There is no doubt that John Cage’s silent piece is his most famous and enduring creation. Probably each one of you reading this knows (at the very least) that it exists, that John Cage wrote a piece of music that was nothing but silence. You might know more about it. You might know that it was about four and a half minutes of silence, and that its title was 4′ 33″ (“four minutes and thirty-three seconds”). You might know that, in performance, the pianist just sits at the keyboard and doesn’t make a sound. You might know that it isn’t just for piano, that any musicians can play it. You might know that it changed music forever. You might know that it was considered a joke, an avant-garde stunt; or, perhaps, you know that it is a joke, an avant-garde stunt.
Once, when I told an artist friend that I was working on a lecture about Cage’s silent piece, he told me that he knew exactly why Cage had written the piece. “It was a response to the dropping of the atomic bomb,” he said, as if this was completely self-evident. This connection had never occurred to me; I was not aware of any statement that Cage made that connected 4′ 33″ to Hiroshima and Nagasaki. It seemed like something pulled out of thin air, but my friend was so certain about it, and so certain that is was Cage’s actual motivation for writing the piece. I didn’t say anything, but inwardly I thought: “that’s his 4′ 33″, not Cage’s”.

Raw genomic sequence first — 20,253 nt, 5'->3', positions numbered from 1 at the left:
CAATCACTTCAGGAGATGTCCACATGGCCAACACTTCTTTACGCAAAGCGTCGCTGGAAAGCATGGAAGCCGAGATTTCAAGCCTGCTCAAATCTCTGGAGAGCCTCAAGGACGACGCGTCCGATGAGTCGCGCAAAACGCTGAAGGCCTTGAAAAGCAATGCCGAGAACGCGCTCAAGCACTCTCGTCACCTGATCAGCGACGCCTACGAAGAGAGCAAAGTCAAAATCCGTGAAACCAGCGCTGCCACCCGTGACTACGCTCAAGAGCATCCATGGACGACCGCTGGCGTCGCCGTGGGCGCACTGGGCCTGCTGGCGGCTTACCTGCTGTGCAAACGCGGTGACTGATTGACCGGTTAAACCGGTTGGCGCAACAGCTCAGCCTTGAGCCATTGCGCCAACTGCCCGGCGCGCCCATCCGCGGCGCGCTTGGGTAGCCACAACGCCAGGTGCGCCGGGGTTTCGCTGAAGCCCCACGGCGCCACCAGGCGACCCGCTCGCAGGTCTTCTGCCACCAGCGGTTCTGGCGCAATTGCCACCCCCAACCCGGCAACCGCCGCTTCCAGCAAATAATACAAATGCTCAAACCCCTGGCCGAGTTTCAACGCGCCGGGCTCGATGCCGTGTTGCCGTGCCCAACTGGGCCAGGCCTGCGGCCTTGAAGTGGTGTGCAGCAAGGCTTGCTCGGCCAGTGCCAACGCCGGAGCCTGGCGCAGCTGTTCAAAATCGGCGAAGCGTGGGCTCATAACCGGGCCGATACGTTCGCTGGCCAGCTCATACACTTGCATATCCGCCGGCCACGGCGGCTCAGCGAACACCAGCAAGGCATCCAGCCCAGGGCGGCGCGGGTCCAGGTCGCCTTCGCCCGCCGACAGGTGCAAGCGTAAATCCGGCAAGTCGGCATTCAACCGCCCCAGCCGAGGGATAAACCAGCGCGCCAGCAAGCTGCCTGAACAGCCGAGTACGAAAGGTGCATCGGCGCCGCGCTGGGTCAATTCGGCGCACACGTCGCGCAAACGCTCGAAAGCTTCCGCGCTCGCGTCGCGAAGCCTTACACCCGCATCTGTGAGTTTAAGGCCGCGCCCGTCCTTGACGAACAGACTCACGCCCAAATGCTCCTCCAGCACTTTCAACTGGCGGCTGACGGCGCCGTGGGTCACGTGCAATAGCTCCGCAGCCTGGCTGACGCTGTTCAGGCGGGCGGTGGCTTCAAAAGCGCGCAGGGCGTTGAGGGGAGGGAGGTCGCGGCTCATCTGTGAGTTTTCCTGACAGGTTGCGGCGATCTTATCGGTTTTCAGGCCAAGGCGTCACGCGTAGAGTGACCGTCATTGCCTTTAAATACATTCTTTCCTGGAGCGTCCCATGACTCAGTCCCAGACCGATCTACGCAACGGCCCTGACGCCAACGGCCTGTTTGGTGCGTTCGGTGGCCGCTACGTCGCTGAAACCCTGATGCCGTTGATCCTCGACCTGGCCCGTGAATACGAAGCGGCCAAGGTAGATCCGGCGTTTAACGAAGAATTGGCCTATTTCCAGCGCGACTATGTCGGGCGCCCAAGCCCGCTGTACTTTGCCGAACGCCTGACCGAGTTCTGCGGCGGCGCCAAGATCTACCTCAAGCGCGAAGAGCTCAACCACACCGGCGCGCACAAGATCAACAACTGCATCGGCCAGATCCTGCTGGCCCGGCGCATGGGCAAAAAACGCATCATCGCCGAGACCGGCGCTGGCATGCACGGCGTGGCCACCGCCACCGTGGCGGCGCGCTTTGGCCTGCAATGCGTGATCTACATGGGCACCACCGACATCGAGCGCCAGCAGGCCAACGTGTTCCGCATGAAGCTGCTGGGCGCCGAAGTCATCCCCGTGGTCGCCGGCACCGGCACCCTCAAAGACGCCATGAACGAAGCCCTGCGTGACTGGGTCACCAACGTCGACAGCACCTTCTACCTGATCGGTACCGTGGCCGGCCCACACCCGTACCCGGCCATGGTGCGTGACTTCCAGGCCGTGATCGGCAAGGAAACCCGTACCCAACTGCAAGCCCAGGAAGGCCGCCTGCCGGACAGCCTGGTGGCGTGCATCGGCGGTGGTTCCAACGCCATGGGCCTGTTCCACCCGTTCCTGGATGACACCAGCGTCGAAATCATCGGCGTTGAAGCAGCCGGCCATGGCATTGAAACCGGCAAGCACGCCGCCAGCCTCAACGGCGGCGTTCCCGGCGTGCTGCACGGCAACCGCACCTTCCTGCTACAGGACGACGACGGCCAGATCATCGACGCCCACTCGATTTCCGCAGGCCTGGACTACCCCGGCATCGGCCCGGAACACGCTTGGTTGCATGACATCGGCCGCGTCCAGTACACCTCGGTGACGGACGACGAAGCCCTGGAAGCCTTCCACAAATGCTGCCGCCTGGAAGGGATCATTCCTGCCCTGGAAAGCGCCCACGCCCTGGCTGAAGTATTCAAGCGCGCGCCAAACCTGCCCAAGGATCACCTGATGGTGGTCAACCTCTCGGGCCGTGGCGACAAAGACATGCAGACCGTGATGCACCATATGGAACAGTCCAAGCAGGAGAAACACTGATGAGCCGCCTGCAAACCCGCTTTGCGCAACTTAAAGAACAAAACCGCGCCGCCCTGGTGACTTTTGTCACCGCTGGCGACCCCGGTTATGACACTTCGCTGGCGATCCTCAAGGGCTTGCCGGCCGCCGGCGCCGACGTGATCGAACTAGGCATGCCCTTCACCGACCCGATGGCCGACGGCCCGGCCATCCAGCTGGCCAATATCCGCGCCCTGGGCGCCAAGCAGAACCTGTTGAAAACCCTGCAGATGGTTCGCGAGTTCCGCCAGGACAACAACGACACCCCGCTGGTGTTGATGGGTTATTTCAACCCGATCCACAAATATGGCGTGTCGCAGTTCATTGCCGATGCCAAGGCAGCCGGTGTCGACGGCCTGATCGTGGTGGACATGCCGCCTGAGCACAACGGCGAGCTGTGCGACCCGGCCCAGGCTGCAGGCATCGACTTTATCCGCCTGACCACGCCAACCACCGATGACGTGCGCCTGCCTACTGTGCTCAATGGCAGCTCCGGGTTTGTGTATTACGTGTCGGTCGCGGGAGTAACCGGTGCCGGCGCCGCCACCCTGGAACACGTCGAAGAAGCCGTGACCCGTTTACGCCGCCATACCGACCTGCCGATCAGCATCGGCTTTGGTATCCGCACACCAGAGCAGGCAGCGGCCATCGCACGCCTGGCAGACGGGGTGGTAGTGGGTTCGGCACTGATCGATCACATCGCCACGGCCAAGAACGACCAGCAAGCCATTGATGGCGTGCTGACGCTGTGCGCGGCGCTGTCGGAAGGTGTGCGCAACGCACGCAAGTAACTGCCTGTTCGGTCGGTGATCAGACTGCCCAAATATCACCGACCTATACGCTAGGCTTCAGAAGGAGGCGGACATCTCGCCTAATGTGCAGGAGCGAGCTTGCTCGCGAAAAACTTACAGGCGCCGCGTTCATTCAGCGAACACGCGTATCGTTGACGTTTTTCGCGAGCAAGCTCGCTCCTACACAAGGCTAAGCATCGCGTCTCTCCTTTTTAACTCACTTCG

The point is that each of us has an image of John Cage’s silent piece, an idea—or many ideas—of what he created, why he created it, and what it means. What is your silent piece? And have you really thought about where those ideas came from? Are they Cage’s ideas, or are they yours, or did you get them from somewhere else?